By Noah Tang
Like many other Marvel fans, I eagerly awaited the release of “Black Widow,” faithfully waiting through the pandemic-related delays. This solo film for the MCU’s first female Avenger was long overdue, having been desired by fans ever since her first appearance in “Iron Man 2” all the way back in 2010. In-universe, “Black Widow” takes place after most of the events of “Captain America: Civil War” and before “Avengers: Infinity War.”
The movie opens in 1995, with a young Natasha living a seemingly idyllic childhood in suburban Ohio. She lived with loving parents Alexei and Melina and her adorable younger sister Yelena. Natasha’s parents, however, are revealed to be undercover Russian spies simply posing as a normal family. Their father is the Russian equivalent to Captain America, and their mother is a top scientist for the Red Room. When the family’s cover is blown, they are forced to flee to Cuba. The daughters are handed off to Dreykov, head of the Red Room, and are separated shortly after arriving there.
Even as a child, Natasha possesses the fiery spirit that eventually leads her down the path of heroism. Her love for Yelena is her driving motivation in this film. It turns out that after Natasha defected, Dreykov began to use chemicals to mind-control the remaining Black Widows, including Yelena. However, a former Widow formulates an antidote and frees Yelena with it, shortly after the events of “Civil War.” Yelena and Natasha reunite and recruit their parents to take down the Red Room for good.
“Black Widow” speaks to the intrinsic value of human life, with this theme being the film’s strongest aspect. The movie condemns treating human beings as mere objects to be used and then disposed of. Indeed, “Black Widow” can be seen as an allegory for human trafficking, particularly of women and girls.
The movie also touches on the ideas of free will and moral responsibility. Melina compares the life of a Widow to that of a lab rat born in a cage. Yet neither she nor Alexei can be fully exonerated. For most of the movie, they hold twisted notions of love, parenting and achievement. For that matter, Natasha’s morally shady past comes back to haunt her, though her actions in this movie prove that she has gone through quite a redemptive process.
Florence Pugh as Yelena is the breakout star of this movie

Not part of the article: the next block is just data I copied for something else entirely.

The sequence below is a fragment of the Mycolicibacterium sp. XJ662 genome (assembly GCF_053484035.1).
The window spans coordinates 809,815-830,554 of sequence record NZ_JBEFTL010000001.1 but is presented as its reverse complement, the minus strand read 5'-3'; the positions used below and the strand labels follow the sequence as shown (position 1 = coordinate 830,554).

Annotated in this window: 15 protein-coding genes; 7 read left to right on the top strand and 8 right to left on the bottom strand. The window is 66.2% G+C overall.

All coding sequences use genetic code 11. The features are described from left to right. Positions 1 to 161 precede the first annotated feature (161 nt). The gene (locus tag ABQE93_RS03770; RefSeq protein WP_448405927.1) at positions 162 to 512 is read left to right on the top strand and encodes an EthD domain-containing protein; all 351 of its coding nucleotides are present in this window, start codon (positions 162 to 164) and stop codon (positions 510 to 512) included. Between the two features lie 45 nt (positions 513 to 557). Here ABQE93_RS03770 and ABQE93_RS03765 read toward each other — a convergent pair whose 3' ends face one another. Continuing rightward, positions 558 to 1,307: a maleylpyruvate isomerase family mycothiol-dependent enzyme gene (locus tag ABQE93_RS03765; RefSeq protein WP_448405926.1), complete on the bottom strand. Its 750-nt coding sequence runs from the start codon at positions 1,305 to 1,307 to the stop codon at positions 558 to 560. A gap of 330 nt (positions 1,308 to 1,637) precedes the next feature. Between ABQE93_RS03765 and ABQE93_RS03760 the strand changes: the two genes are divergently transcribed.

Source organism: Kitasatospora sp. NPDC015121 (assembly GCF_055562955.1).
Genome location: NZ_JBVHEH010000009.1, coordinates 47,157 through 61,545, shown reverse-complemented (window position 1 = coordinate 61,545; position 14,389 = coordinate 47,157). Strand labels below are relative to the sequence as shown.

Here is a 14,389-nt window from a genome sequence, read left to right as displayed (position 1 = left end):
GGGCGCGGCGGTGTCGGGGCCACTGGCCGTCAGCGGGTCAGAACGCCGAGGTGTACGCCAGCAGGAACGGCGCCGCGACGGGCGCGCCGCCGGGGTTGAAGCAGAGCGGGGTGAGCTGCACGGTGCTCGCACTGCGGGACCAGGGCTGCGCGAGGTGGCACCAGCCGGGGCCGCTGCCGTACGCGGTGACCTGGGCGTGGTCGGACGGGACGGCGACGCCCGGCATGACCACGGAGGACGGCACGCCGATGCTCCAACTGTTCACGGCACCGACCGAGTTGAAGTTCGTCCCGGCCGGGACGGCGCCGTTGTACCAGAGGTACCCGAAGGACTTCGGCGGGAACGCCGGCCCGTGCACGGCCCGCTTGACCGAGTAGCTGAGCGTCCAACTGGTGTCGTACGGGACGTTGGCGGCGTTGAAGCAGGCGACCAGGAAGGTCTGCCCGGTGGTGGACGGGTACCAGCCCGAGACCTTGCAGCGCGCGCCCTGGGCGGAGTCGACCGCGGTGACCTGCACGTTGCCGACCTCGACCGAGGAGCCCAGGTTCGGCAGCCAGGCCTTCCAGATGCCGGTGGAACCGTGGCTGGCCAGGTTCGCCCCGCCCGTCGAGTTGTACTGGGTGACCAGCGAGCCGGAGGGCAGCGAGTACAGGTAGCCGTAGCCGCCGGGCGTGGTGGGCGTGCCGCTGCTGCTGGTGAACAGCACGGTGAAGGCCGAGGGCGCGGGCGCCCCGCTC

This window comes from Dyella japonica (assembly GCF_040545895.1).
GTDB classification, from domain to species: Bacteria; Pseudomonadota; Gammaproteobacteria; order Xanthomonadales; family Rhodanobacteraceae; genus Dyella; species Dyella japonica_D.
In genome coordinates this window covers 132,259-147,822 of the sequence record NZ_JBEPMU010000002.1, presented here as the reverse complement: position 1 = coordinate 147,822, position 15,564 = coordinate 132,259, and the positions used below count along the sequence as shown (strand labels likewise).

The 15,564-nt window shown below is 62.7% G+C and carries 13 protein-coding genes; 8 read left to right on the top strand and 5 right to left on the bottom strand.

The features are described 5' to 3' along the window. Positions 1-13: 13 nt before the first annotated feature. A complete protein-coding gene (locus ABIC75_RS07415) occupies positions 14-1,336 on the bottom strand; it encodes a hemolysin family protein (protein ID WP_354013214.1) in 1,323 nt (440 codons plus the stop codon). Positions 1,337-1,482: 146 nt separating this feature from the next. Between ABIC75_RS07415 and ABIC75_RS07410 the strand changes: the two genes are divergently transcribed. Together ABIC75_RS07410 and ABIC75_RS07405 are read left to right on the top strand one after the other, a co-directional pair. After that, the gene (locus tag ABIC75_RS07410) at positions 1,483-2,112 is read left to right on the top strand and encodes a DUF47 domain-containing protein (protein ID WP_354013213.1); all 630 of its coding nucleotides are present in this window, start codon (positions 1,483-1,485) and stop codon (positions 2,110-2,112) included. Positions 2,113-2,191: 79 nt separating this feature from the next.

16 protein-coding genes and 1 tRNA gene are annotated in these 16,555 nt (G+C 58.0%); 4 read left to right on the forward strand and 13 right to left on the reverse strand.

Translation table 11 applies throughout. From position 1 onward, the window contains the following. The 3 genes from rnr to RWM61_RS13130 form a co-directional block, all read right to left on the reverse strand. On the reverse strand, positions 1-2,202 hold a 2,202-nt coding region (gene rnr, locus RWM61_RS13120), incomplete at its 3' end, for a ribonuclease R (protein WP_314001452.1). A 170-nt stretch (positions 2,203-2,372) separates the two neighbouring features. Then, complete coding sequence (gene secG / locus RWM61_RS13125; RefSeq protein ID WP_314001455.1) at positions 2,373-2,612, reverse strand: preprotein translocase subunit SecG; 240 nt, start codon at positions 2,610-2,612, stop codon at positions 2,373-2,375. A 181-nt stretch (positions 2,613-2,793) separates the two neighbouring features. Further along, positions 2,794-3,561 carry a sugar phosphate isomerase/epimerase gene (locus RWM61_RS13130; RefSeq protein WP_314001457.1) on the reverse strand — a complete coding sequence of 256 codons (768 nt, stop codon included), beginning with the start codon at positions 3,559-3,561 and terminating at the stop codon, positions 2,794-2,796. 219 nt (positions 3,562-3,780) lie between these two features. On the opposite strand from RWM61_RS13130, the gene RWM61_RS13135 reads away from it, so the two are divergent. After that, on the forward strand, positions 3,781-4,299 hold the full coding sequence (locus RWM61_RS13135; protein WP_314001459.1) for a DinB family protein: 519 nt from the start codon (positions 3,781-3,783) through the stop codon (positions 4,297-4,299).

Similarly, Yelena’s green vest becomes a symbol of her newly acquired freedom. Florence Pugh as Yelena is the breakout star of this movie, exhibiting a compelling combination of naivete and deadliness. Her no-filter attitude and relative ignorance make for many humorous moments. In some ways, the movie’s title refers to her as much as it does Natasha, as she is almost the co-lead of the film and is hinted to have a future in the MCU.
But it is David Harbour’s Alexei, also known as the Red Guardian, who truly provides the comic relief. When he tries on his old superhero uniform, which just barely fits his post-prison physique, we laugh along with his family at the ridiculous sight. His awkwardness in trying to relate to his estranged daughters balances this humor with a sense of pathos.
Several fight scenes were oriented more towards action than plot
Overall, I found “Black Widow” to be a decent entry in the MCU. It was a bit somber and intense for my taste, with the opening credits sequence being particularly disturbing. Several fight scenes were oriented more towards action rather than plot. The story was neither exceptional nor terrible. It did provide the closest thing we will get to an origin story for Natasha Romanoff. Yet the largest impact of this story upon the larger MCU is Yelena’s character. She is set to appear in the upcoming Hawkeye series. Given her popularity, it would be surprising if she did not also show up in future movies.
“Black Widow” is now available to stream on Disney Plus.
Noah Tang is a super-senior Business Management major and a writer for Cedars. He likes to spend time with friends, study theology, and watch movies.